Yeah definitely. While it definitely does not compare to the physical feedback you get from actual traditional painting, it does offer convenience when it comes to equipment.

What obstacles have you had to overcome in order to get to where you are?
Lack of time, physical and mental exhaustion. Distractions of course.

Who was your biggest influence when you began?
Too many to count. But I guess the one artist that got me started on this road was the late Frank Frazetta.

Who most impresses you in the field today?
Paul Bonner, Juan Jose Guarnido.

What is it about your job that most excites you/gets you out of bed in the morning?
To put my ideas into a visual treat. :)

A Scone Moment
Any current or upcoming projects that you can share with us?
I'm currently doing majority if the art assets for Pocket Watch Games' upcoming title "LEADtoFIRE" and some card art for League of Geek's "Armello".

If you could work on any project in your field, what would it be?
I haven't put much thought on that really, since I just flow along the tides and take what I can. I do like to get involved in some work involving Magic The Gathering.

And lastly, because this is a required question of all my guests… ninjas or pirates?
Can it be a hybrid of both? I revere the inhuman traversal mechanics of ninjas and adore the thrill seeking life of pirates. :)

A Book That Changed My Life

*Written by Vivienne Mathews and Originally posted on Support Jarrett by visiting his Blog or following him on Twitter.*

Today, my favorite song is “93 Million Miles” by Jason Mraz.

Not only is it sentimental, optimistic, and of the perfect pedaling rhythm for any cycling playlist, it also makes general cosmic distances (like the 93 million miles between the earth and the sun) easier to remember.

Strangely, that’s not something you can say of many pop songs.

I say “today” because yesterday my favorite song was “Elephants” by Rachael Yamagata. Ask me tomorrow and the answer is as likely to be a wordless tune from some obscure television show as it is to be anything written by Puccini or Dr. Dre. Media is a marvelous thing that way. Be it music or art or literature, it grows and changes as often as we do. Something you heard ten years ago may tomorrow become the most meaningful thing in the world for no reason at all and you’ll never have to make excuses for it. That’s why I can – with the honesty of Abe himself – point to Watership Down, Tale of the Firebird, and any number of Trixie Beldens, Nancy Drews, or stints through the Hundred Acre Wood as being THE story. The one that meant the world. The one that changed everything.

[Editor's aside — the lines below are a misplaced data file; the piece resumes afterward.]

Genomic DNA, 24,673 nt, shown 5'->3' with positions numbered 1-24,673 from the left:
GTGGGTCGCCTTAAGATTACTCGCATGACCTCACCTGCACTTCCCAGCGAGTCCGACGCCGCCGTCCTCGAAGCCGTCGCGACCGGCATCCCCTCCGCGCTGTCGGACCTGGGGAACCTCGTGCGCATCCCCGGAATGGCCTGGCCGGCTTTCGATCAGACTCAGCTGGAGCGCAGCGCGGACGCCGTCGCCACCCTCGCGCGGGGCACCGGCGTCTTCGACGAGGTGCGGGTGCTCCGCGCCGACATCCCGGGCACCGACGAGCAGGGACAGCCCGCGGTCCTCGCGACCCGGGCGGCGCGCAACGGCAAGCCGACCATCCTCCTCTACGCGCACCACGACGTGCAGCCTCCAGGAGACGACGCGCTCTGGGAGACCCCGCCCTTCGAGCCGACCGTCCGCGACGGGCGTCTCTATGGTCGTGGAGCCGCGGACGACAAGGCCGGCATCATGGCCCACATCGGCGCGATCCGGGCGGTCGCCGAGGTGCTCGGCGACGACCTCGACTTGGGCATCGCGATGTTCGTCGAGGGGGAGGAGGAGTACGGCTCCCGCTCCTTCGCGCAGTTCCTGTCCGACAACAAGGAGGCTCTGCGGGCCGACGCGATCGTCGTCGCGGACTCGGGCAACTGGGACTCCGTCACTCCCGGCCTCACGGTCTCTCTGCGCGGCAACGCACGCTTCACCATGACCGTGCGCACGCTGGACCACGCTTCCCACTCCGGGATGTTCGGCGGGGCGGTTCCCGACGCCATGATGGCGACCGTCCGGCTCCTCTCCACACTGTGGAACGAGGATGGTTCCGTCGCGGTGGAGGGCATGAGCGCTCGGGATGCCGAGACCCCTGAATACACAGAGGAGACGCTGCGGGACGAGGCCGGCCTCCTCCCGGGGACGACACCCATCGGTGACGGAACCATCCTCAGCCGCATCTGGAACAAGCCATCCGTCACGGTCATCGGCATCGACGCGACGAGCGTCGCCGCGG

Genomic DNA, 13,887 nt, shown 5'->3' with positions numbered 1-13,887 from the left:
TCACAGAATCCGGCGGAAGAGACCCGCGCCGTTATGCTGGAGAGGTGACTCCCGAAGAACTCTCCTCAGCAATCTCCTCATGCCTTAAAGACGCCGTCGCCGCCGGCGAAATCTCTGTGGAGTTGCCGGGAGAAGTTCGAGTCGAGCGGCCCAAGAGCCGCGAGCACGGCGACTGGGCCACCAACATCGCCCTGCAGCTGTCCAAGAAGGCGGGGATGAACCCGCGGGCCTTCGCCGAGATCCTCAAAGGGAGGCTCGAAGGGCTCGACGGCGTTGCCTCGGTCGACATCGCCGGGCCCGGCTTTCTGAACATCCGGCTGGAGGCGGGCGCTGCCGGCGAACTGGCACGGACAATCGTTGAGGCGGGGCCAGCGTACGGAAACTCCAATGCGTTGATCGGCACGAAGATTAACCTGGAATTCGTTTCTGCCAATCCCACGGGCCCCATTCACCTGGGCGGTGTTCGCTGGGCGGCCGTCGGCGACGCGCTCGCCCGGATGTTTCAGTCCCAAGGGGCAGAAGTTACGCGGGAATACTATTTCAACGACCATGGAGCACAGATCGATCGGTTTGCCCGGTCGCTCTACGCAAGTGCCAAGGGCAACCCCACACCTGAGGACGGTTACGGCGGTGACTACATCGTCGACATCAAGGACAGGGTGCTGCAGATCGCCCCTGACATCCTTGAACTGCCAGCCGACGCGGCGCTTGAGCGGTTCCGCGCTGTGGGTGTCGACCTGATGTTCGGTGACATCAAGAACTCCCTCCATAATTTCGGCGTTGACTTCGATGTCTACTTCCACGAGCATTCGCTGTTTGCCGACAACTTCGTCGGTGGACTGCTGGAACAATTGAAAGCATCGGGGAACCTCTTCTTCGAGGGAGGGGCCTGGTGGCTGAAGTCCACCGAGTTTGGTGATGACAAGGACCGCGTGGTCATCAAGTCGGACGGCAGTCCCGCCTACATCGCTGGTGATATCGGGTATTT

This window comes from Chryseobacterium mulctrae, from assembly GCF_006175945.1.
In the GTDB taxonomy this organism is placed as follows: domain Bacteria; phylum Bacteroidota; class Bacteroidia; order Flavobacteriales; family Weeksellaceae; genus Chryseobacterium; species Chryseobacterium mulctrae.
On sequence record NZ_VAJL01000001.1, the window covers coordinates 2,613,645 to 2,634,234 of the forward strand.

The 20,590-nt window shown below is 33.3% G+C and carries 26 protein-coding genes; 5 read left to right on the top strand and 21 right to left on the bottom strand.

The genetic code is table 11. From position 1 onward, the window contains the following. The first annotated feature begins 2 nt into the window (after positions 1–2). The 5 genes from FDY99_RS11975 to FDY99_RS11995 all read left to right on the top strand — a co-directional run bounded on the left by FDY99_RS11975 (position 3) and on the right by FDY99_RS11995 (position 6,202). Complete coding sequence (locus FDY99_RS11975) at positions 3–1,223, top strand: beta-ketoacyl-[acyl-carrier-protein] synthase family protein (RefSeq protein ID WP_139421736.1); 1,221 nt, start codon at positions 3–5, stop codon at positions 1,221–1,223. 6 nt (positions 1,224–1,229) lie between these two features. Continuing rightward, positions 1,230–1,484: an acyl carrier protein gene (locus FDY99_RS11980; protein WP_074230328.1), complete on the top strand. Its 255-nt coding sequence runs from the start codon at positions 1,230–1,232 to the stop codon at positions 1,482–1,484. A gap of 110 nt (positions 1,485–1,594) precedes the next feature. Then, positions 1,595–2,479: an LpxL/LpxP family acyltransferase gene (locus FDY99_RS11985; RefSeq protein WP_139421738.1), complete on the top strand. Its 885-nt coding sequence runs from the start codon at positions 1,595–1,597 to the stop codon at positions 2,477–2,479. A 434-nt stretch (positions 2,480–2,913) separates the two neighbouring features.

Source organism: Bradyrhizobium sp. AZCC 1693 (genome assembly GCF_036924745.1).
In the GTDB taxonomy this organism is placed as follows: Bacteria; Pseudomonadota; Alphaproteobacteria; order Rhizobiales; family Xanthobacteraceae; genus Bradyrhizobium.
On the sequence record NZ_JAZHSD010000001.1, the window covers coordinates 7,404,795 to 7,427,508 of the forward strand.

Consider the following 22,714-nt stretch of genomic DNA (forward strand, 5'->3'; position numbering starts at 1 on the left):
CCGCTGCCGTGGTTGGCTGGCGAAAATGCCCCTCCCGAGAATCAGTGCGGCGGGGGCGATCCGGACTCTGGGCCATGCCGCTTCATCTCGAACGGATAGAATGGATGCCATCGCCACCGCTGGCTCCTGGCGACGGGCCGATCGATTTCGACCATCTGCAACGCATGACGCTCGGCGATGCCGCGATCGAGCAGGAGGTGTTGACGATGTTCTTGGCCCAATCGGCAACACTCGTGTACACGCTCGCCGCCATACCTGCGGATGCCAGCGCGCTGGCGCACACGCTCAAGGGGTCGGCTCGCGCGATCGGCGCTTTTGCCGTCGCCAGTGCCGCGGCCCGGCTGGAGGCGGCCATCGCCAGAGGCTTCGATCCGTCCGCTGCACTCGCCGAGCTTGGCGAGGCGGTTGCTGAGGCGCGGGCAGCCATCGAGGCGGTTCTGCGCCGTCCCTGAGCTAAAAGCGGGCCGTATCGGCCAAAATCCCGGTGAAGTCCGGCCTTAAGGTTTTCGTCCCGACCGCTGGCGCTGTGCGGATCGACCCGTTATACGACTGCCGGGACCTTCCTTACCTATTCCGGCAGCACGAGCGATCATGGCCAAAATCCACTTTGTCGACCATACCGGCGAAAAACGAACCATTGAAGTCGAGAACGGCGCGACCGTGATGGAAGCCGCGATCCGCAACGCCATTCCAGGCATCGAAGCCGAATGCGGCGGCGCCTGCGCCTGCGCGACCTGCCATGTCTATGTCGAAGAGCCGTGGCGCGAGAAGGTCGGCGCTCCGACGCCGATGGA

Heart of Darkness is no exception to my casual use of terms like “most-loved” and “life-changing.” A school assignment, I can confidently say I never would have sought out Joseph Conrad’s adventure through the African Congo on my own. But it was so rich in subtext that I didn’t complain about it nearly as much as teenage me was capable of complaining. Quite the opposite. Heart of Darkness gave me something unique because it was the first time I truly enjoyed the study of a book. Every sentence became an adventure to uncover what was lying underneath. And that sense of adventure was of course mirrored by Mr. Marlow’s trip into the unknown.

You could say that this doesn’t really measure up to the idea of “life-changing,” and you’d be right. But Heart of Darkness led me to Lord Jim. Which led me to Moby Dick. Which led me to Master and Commander. Which led me to the realization that maybe I had a thing for boats, hard-headed captains, and flights of fancy. Before I explain how I now write about all of these things (albeit in anthropomorphic form) in The Sons of Masguard – which is nothing if not proof that every book you will ever read has the power to be influential – you should know that Googling “psychiatric help for nautical obsessions” is less than helpful and inexplicably leads to an article about Captain Crunch.
My point certainly isn’t that everyone is as fickle as I am (honestly, I’m already on my way to changing that first song to “Weird Beard” by the Mad Caddies) or that there is anything wrong with Captain Crunch. But we are complex creatures who can never say for certain just where we’re going to end up. This unpredictable life is full of life-changing books, songs, poems, and paintings, if only we’re willing to let them find their meaning in their own place and time. Who knows? That reading assignment you’re groaning about today may one day be the reason you get to eat something more than the breakfast cereal at the wrong end of some poor schmuck’s midnight research.

That’s right, universe.

You fed me a flawless classic with widespread appeal and were given a snarky series about otter pirates in return.

You’re welcome.